Kolkata: Tea and fertilizer producer Duncans Industries Ltd is in talks with three potential buyers for its urea plant in Kanpur, Uttar Pradesh, chairman G.P. Goenka said.
The plant, which has been shut since 2005, has the capacity to produce up to 722,000 tonnes of urea a year. It has liabilities of around Rs600 crore and accumulated losses of Rs500 crore.
Duncans had in 1994 acquired the plant from chemicals and paints manufacturer ICI India Ltd.
For years, Duncans has been trying to sell the fertilizer plant and use the money to repay its debts. Last May, it nearly reached an agreement with a Hong Kong-based private equity firm to sell the plant, but new restrictions on restarting urea plants scuppered the deal.
The Union government last year said that closed fertilizer plants could not use naphtha to restart production, which meant the Duncans plant, which uses only naphtha as raw material, would have had to begin using natural gas to restart production. “To turn the plant into a gas-fired one would have taken at least 18 months,” said Goenka. “This meant no payback for the buyer for one-and-a-half years.”
The Union cabinet, however, is expected to issue a new order allowing closed fertilizer plants to restart production with naphtha as raw material, Goenka said. “But all such plants would have to switch to gas within a definite time frame. I am hopeful that we should be able to close the deal within this financial year.” If Duncans finds a buyer, it plans to spin off its fertilizer plant into a separate company. “It could be a joint venture in the beginning, but eventually, we are going to exit,” Goenka said.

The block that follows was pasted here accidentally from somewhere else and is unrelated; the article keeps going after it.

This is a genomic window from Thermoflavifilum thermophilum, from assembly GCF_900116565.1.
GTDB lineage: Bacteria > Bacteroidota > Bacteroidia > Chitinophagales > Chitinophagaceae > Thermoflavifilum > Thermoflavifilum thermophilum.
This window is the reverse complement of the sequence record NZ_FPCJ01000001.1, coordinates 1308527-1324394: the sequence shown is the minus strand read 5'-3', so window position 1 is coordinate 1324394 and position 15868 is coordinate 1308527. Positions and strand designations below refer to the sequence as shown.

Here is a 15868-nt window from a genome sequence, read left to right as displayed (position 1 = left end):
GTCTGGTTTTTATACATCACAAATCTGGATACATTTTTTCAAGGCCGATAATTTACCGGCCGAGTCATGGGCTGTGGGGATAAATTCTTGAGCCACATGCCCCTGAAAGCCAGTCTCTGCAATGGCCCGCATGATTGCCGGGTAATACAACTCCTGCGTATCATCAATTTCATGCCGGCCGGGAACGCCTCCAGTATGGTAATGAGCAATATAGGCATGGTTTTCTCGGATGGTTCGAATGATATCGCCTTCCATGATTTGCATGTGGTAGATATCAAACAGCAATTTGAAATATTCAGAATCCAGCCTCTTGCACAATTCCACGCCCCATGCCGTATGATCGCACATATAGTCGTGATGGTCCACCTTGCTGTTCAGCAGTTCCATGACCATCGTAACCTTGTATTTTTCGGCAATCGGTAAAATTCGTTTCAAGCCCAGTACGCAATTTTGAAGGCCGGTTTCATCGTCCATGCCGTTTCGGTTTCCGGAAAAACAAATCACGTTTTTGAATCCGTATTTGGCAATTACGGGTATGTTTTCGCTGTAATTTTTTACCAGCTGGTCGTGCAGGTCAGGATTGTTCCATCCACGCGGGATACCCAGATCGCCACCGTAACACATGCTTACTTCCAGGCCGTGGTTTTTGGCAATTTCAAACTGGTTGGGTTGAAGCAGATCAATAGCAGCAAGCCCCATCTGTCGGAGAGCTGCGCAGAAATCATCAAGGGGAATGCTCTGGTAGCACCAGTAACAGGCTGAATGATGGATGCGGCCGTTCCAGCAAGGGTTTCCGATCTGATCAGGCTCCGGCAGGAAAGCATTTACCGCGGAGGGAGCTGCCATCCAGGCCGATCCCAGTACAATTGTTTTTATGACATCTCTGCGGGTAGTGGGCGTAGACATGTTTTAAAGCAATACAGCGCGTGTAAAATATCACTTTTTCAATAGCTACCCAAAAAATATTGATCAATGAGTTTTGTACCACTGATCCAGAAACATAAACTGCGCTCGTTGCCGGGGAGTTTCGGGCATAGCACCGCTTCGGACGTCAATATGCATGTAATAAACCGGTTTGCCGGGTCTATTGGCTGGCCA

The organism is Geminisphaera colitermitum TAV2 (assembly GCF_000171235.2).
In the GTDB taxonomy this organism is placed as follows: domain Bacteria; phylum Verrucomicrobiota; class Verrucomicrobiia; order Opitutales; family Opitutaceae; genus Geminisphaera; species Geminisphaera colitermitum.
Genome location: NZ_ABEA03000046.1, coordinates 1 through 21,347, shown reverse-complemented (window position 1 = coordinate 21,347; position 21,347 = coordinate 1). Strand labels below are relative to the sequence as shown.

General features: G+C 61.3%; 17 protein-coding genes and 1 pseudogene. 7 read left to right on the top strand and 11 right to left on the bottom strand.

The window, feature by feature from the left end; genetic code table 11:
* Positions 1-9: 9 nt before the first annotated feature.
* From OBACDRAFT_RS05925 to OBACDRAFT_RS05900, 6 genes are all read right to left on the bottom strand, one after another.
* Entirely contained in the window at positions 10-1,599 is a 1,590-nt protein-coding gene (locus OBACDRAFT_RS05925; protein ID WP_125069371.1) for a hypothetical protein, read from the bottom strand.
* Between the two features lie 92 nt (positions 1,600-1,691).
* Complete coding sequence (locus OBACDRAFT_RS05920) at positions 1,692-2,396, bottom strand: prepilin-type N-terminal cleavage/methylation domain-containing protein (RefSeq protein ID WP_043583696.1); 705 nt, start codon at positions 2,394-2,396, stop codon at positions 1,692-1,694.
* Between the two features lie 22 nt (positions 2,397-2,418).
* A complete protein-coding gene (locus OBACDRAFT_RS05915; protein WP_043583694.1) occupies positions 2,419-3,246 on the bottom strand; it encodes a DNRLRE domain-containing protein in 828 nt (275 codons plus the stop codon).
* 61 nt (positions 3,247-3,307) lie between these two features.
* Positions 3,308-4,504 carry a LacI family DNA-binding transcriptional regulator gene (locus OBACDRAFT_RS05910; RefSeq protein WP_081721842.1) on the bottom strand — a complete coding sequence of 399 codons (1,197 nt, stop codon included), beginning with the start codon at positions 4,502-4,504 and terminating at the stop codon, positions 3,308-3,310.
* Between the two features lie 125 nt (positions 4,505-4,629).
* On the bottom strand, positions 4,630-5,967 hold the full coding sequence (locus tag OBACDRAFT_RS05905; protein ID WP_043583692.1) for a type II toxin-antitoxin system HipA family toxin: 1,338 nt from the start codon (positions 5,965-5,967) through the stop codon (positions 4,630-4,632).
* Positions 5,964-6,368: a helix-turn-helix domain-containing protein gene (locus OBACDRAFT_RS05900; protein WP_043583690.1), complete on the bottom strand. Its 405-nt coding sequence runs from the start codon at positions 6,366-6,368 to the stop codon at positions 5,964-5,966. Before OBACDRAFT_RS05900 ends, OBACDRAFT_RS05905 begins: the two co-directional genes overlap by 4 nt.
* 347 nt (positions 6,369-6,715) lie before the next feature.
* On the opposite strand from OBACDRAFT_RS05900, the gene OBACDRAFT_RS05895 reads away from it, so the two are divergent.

Reviving the plant could cost Rs250 crore but Goenka said by “investing Rs200-250 crore you could raise the production capacity to 800,000 tonnes (a year), turn the plant into a gas-fired one, which is going to cost around Rs80 crore, and also refurbish it to restart production”.
Duncans’ shares closed at Rs11.60 apiece on the Bombay Stock Exchange on Wednesday, 1.3% down from Tuesday, while the bourse’s benchmark Sensex index gained 1.63% to close at 17,126.84 points.
Even if the Union government withdraws its restriction on the use of naphtha as a raw material, selling the fertilizer plant might not be easy, said an investment banker who is familiar with Duncans.
“It’s an old plant…restriction on use of naphtha as raw material isn’t its only problem,” he said, speaking on condition of anonymity.
Goenka said potential buyers have in the past conducted thorough technical due diligence of the plant, and “no one ever questioned if production could be restarted”.